A Note About Summer in Japan

Travel Tips

Summer in Japan: What to Know When You Travel in June, July, and August

If you can only travel to Japan during the summer, here is a short note about the hot, humid temperatures that continue to rise each year mixed in with typhoons passing through. And, what to do in Japan when you prefer to stay indoors.

July was CRAZY HOT

June starts to see the heat in Japan while July continues to raise the temperature. This past July 2018 hit Japan with both extremes. Massive flooding from a typhoon and immediately followed by recording breaking high temperatures from what seemed like a never-ending heatwave.

 

On average, August is the HOTTEST month in Japan

The crazy hot temperatures may have cooled down, but on average, August is the hottest month in Japan. Humidity rises and the daily temperatures are between the mid-to-high 30s
mid to high 90s F (mid-to-high 30s C). Combined with the humidity, the real feel of the heat is more like in the 100s F.

As the last days of August approaches, the temperatures finally cool back down to the 80s and the humidity also lessens.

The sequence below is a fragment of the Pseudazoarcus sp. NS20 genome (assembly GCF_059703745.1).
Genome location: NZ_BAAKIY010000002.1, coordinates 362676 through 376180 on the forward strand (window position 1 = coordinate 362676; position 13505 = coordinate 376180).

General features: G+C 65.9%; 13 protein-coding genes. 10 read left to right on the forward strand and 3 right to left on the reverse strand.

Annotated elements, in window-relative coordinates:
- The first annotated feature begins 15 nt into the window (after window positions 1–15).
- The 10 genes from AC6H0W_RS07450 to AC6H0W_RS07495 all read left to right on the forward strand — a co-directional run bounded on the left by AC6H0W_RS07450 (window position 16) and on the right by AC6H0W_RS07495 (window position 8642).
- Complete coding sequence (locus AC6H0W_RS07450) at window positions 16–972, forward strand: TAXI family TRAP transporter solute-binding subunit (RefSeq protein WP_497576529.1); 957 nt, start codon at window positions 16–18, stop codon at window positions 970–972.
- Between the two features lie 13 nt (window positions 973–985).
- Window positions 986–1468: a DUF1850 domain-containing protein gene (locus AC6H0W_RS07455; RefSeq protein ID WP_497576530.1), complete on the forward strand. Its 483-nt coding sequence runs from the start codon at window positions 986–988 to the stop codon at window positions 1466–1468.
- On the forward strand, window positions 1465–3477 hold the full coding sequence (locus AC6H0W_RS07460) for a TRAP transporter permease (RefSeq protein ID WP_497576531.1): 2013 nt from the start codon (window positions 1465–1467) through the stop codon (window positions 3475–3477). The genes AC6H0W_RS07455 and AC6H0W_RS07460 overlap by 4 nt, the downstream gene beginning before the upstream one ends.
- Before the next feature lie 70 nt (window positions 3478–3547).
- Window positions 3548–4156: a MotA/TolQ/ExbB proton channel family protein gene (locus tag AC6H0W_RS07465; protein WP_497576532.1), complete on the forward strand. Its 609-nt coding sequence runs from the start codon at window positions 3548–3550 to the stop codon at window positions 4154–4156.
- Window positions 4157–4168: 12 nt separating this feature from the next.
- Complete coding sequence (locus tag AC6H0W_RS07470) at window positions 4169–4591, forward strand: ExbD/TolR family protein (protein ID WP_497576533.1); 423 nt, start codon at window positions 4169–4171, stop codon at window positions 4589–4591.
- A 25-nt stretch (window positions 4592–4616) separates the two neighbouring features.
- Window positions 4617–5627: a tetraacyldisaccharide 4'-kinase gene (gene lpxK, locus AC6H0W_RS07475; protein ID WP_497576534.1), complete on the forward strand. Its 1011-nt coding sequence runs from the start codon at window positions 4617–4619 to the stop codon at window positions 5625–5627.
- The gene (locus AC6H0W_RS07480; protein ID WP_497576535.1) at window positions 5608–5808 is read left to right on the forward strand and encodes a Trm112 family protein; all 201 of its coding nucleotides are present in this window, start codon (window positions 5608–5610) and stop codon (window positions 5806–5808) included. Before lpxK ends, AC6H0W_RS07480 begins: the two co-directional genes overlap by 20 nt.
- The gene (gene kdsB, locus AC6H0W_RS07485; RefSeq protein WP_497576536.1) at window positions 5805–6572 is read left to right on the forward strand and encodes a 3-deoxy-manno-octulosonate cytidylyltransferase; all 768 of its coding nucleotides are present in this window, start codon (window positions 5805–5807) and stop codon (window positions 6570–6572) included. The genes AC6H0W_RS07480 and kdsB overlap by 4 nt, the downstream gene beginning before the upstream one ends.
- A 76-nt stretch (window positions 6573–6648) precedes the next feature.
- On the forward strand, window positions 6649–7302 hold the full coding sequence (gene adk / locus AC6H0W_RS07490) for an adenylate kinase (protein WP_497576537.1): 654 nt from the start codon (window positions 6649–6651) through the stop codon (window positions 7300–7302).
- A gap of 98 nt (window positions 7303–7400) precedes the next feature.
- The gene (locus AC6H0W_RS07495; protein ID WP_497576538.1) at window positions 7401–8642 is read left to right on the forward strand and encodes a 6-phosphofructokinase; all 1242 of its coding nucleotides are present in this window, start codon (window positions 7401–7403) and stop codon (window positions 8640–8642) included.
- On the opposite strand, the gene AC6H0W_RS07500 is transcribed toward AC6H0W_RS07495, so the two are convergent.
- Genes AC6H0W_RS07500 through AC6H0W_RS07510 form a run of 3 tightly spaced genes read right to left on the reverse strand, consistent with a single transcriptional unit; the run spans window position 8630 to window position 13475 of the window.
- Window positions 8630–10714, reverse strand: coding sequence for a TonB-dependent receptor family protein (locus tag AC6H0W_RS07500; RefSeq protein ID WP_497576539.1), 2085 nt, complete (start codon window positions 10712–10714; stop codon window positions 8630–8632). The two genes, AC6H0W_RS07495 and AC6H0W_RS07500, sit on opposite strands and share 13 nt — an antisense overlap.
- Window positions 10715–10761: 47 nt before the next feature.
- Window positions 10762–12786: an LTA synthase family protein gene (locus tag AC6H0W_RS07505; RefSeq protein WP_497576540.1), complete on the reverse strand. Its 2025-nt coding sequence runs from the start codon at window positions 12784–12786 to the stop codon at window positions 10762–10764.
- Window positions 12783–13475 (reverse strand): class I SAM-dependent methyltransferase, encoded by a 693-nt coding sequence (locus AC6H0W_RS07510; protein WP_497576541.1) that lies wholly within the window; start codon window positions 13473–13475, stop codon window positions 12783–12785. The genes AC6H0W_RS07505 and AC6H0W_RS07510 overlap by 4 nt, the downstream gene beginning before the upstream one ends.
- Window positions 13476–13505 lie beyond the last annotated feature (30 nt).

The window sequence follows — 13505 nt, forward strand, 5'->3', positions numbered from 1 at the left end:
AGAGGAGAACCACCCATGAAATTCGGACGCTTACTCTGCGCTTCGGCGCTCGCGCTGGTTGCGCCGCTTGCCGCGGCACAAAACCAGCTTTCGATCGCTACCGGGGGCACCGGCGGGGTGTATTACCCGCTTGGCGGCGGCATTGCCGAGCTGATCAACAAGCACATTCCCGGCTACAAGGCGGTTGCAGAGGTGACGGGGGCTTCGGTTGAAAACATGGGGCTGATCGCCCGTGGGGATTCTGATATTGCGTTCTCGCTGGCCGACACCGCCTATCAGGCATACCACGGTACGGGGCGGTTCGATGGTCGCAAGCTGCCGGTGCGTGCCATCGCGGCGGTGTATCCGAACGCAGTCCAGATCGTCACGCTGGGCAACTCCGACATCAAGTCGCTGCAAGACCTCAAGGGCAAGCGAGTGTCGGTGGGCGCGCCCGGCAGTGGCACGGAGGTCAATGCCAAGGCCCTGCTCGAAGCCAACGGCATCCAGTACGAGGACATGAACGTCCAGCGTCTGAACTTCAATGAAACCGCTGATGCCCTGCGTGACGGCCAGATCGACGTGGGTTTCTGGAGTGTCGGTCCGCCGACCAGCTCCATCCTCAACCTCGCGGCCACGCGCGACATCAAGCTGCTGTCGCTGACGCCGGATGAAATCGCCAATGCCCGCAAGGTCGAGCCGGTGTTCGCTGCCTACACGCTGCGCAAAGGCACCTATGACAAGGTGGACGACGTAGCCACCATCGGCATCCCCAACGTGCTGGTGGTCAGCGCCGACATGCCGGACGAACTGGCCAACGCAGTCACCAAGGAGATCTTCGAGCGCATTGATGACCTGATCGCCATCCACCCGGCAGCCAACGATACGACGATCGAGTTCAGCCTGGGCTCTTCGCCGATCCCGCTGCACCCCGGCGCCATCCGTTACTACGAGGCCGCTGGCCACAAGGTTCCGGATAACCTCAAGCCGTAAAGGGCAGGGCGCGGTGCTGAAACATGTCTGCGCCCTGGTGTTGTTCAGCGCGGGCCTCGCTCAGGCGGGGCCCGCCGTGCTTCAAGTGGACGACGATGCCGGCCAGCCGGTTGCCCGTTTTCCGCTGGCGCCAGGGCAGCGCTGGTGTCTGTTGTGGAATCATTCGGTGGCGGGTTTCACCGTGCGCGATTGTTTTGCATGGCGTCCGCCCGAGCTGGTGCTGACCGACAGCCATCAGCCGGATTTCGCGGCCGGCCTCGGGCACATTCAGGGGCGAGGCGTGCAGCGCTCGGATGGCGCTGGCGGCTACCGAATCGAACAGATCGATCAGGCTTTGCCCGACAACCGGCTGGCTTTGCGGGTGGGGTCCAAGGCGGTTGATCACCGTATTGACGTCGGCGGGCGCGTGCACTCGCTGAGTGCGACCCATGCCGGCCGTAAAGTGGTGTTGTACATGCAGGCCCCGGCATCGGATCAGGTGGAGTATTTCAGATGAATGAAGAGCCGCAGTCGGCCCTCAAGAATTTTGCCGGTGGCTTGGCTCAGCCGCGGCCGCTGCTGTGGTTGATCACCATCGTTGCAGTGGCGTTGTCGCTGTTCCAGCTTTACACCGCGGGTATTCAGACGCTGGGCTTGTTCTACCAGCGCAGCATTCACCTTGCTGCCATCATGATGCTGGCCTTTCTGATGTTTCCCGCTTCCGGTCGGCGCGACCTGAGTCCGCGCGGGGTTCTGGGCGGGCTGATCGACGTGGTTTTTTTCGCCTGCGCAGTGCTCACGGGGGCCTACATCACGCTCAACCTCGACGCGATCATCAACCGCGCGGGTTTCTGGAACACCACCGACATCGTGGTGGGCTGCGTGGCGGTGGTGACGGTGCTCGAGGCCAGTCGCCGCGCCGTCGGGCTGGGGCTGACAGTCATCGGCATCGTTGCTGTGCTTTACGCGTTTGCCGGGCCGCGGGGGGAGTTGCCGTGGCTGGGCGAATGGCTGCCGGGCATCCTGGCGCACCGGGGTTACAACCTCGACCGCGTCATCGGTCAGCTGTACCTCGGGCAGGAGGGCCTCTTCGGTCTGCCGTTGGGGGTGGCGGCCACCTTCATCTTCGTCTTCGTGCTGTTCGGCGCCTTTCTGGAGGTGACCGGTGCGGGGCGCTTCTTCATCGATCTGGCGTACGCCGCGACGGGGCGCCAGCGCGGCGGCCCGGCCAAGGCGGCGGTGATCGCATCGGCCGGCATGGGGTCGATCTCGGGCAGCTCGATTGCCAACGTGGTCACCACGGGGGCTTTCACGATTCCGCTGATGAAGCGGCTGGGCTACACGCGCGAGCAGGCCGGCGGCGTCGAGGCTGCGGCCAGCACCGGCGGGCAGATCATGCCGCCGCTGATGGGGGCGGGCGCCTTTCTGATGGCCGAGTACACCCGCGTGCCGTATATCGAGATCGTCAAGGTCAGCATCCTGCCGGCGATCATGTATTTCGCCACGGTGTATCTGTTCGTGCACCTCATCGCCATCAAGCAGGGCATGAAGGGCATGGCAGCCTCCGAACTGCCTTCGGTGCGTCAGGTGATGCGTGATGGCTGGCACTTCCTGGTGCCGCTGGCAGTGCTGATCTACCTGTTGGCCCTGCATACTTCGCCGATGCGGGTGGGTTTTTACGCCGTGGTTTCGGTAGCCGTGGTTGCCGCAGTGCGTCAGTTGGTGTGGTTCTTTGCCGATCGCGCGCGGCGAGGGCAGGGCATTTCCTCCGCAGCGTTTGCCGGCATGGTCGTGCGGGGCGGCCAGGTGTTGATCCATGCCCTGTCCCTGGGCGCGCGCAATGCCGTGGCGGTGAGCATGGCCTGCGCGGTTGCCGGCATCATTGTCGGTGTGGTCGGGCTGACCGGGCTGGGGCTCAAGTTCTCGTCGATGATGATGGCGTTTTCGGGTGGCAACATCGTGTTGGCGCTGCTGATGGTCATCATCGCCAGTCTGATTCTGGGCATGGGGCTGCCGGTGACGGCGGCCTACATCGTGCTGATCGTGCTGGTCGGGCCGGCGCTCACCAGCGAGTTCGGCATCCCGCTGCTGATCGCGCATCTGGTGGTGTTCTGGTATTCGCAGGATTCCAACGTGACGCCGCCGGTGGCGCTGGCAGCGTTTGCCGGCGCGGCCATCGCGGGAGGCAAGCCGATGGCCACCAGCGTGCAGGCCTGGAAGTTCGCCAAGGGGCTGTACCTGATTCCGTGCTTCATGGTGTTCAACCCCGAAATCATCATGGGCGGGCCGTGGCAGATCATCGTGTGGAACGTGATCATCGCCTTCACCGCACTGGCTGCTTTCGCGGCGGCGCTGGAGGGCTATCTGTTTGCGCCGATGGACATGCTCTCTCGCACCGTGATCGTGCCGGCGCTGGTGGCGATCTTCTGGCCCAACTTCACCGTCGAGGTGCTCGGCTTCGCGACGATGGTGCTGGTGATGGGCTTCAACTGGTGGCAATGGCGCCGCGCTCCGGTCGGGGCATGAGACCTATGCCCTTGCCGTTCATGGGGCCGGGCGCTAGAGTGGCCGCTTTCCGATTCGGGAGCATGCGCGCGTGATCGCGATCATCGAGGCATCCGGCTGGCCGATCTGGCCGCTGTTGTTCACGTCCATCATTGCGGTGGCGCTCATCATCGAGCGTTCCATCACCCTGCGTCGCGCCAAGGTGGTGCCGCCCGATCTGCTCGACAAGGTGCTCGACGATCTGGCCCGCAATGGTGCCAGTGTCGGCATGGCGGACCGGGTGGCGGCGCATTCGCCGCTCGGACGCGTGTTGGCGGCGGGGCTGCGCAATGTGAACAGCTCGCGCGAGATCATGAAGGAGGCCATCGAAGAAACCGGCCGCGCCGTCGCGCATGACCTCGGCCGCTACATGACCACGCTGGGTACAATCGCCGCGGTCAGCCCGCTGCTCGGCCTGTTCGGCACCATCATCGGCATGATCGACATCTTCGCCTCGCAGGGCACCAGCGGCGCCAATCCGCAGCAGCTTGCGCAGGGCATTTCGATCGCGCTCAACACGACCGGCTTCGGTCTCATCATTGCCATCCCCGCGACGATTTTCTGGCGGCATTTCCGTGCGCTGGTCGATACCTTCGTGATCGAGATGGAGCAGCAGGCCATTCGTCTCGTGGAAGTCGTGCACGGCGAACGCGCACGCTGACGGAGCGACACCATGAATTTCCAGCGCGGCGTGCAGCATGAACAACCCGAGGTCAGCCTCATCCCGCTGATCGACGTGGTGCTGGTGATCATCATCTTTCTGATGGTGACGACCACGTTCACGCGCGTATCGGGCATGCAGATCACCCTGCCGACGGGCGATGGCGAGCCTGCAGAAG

Btw, summer is also typhoon season in Japan

As if the heat isn’t enough, it’s also the start of typhoon season in Japan which spans from May through October with August and September typically having the most cyclones. In the case of bigger typhoons, the Shinkansen and train lines typically close as the storm passes through and while floods subside.

 

What to do when it’s too hot or raining in Japan

So when the temperature is just way too hot or the rains are just too much, there are still options for things to do in Japan:

1. Explore the famous department stores. Every major city will have a Daimaru, Takashimaya, or Isetan. There you can shop for local and international clothes, dine in the upper floor restaurants, and taste samples in the amazing basement floor food halls.

2. Walk through underground stations. Japan’s major cities developed an amazing underground system which you can easily spend a full day discovering. For instance, in Tokyo Station, you can eat there non-stop from breakfast to dinner. Also, many department stores have direct train station entrances.

3. If you can’t walk outside, you can utilize the subway and train lines, take a taxi, or call an Uber.

Finally, always bring water with you to stay hydrated. You can readily buy bottles of water in convenience stores like 7-11 or Lawsons. If you forgot to pack an umbrella, you can ask your hotel if they can lend you one. Lastly, it’s summer in Japan – why not cool down with their famous soft serve ice cream cones! It’s so hot that you will sweat out the calories within minutes.

 


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